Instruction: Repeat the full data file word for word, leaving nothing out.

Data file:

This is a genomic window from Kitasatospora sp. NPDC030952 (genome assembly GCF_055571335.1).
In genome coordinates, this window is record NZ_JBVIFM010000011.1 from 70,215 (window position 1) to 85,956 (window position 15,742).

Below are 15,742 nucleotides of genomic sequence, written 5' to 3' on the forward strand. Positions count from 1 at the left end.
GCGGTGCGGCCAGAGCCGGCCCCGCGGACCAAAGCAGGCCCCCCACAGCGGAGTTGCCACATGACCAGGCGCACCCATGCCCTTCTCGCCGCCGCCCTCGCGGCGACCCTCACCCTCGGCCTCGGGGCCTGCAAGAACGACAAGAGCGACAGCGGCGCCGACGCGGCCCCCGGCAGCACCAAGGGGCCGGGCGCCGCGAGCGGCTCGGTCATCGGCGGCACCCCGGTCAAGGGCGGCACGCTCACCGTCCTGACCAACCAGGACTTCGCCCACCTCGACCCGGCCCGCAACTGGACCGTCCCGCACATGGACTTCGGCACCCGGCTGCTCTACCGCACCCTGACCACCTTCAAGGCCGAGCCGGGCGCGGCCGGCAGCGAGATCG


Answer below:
This is a genomic window from Kitasatospora sp. NPDC030952 (genome assembly GCF_055571335.1).
In genome coordinates, this window is record NZ_JBVIFM010000011.1 from 70,215 (window position 1) to 85,956 (window position 15,742).

Below are 15,742 nucleotides of genomic sequence, written 5' to 3' on the forward strand. Positions count from 1 at the left end.
GCGGTGCGGCCAGAGCCGGCCCCGCGGACCAAAGCAGGCCCCCCACAGCGGAGTTGCCACATGACCAGGCGCACCCATGCCCTTCTCGCCGCCGCCCTCGCGGCGACCCTCACCCTCGGCCTCGGGGCCTGCAAGAACGACAAGAGCGACAGCGGCGCCGACGCGGCCCCCGGCAGCACCAAGGGGCCGGGCGCCGCGAGCGGCTCGGTCATCGGCGGCACCCCGGTCAAGGGCGGCACGCTCACCGTCCTGACCAACCAGGACTTCGCCCACCTCGACCCGGCCCGCAACTGGACCGTCCCGCACATGGACTTCGGCACCCGGCTGCTCTACCGCACCCTGACCACCTTCAAGGCCGAGCCGGGCGCGGCCGGCAGCGAGATCG